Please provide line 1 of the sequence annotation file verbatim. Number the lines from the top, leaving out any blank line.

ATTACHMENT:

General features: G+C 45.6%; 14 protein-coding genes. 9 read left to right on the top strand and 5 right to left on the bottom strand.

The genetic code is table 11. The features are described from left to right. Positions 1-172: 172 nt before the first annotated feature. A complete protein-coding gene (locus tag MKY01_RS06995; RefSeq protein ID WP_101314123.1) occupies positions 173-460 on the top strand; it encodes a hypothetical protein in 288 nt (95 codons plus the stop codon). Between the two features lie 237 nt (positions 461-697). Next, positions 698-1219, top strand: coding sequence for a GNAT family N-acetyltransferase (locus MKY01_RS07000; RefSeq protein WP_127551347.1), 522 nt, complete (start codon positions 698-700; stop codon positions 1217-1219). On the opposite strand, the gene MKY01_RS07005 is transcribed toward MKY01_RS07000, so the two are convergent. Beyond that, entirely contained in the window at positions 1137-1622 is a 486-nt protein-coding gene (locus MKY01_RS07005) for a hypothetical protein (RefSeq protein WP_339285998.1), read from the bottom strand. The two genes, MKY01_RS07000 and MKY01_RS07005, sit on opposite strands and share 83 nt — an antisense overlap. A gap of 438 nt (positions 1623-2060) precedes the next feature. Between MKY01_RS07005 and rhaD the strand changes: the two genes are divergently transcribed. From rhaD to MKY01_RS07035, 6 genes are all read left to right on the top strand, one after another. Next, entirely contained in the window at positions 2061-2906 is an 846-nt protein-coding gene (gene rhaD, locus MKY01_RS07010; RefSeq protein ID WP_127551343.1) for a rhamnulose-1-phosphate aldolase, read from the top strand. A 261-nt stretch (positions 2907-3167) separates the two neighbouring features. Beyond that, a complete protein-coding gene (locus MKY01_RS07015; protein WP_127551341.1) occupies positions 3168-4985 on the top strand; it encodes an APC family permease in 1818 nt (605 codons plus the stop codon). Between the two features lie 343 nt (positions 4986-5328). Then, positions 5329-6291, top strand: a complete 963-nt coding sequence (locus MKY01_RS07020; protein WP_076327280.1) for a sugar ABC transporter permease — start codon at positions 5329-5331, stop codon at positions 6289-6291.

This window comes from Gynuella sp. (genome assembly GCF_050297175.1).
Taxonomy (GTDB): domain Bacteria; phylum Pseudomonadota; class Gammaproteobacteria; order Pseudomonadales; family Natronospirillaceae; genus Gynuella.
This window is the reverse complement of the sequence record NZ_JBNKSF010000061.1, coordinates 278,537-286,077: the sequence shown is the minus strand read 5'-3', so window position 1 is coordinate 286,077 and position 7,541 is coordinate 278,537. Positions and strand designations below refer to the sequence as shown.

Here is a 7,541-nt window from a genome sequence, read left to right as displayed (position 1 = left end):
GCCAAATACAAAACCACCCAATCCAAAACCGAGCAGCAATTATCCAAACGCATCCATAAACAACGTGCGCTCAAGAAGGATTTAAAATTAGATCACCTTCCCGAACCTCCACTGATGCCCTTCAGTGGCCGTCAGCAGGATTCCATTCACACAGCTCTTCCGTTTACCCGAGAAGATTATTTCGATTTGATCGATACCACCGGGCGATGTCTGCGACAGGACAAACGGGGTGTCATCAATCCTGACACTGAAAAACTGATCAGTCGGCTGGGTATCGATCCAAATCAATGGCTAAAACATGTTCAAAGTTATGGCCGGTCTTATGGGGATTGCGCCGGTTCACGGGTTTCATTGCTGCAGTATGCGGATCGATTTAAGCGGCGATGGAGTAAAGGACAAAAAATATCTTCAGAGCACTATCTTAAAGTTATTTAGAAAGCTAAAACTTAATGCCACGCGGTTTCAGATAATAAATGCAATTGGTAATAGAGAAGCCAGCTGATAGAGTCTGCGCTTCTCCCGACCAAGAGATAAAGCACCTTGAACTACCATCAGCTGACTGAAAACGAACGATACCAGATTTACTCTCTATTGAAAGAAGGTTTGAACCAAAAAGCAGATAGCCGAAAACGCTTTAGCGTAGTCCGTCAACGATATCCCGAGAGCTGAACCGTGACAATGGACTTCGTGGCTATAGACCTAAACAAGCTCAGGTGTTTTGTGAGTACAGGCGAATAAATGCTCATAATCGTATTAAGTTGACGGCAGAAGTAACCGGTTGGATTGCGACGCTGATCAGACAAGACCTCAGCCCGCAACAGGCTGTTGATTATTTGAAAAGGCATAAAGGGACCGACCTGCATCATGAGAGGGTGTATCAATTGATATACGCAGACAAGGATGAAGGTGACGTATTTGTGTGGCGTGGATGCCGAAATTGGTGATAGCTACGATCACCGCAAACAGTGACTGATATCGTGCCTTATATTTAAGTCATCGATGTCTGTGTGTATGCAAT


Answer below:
General features: G+C 45.6%; 14 protein-coding genes. 9 read left to right on the top strand and 5 right to left on the bottom strand.